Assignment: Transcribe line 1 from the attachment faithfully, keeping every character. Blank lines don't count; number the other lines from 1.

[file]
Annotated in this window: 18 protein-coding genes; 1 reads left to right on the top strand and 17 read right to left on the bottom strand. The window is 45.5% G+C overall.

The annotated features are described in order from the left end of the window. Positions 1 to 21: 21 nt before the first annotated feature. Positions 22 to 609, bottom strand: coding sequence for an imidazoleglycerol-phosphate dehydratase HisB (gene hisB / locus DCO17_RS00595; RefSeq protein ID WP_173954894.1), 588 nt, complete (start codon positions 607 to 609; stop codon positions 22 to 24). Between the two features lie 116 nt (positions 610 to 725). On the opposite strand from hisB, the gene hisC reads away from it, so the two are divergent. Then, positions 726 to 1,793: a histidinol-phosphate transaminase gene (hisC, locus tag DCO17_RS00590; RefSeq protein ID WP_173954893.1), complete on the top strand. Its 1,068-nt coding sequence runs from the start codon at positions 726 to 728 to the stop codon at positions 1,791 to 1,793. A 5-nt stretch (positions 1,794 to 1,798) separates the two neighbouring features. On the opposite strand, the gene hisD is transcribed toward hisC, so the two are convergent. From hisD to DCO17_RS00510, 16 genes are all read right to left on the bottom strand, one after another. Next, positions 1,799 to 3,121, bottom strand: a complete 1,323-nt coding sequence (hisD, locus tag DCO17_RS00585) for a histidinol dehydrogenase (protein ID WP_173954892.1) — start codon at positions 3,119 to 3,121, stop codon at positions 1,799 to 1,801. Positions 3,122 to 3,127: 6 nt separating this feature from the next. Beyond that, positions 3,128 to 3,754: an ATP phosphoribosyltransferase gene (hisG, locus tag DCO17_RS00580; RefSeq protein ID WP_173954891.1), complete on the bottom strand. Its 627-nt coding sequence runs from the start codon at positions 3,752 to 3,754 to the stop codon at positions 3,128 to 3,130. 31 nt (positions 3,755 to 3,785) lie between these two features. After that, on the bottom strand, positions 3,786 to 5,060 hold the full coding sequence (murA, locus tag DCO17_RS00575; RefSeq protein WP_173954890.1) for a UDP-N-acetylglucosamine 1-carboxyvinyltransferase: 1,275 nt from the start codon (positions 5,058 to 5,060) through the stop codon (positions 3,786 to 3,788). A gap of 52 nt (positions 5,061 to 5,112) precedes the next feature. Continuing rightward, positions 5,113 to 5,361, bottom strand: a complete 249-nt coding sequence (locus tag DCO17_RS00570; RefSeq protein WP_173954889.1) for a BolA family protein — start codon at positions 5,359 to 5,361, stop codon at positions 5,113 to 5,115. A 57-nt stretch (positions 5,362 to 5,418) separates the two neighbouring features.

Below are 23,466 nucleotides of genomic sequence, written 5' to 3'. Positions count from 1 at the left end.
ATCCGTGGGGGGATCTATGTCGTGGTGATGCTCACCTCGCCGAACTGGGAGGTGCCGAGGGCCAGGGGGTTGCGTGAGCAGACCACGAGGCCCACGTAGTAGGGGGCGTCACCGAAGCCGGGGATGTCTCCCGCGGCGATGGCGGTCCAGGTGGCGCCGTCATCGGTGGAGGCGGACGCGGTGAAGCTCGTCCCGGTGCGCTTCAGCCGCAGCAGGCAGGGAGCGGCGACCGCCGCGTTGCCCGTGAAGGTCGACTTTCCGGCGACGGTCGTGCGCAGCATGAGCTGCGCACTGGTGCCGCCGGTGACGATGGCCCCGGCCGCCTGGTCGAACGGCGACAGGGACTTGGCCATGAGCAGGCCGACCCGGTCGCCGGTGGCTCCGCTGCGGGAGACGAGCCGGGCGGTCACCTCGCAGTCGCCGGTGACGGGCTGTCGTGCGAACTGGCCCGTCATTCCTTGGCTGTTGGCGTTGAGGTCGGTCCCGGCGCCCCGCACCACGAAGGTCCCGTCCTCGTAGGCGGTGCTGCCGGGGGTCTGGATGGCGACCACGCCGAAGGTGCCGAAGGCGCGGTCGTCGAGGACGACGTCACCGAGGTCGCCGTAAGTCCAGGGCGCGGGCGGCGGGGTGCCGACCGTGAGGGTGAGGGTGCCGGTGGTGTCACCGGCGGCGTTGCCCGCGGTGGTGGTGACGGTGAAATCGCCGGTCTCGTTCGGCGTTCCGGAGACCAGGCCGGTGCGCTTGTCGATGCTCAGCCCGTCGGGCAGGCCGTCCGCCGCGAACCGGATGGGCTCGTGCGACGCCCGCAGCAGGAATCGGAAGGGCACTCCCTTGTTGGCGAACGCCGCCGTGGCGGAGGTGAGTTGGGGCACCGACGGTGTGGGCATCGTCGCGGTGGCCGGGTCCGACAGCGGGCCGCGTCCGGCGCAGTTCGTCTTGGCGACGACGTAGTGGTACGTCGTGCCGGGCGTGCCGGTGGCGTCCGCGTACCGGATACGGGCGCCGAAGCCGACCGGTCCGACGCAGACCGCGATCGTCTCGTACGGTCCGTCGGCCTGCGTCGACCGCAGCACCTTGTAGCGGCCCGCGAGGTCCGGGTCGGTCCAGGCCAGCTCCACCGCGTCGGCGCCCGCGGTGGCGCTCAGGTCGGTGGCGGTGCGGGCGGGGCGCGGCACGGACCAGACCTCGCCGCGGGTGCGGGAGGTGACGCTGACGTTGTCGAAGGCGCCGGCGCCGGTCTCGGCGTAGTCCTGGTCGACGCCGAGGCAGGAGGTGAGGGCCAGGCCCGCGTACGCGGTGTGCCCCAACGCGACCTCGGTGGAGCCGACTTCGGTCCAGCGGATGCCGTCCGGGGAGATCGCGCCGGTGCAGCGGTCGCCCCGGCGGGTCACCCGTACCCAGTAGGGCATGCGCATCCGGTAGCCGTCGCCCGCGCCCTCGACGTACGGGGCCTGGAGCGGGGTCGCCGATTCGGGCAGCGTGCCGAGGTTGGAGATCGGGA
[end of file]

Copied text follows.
Annotated in this window: 18 protein-coding genes; 1 reads left to right on the top strand and 17 read right to left on the bottom strand. The window is 45.5% G+C overall.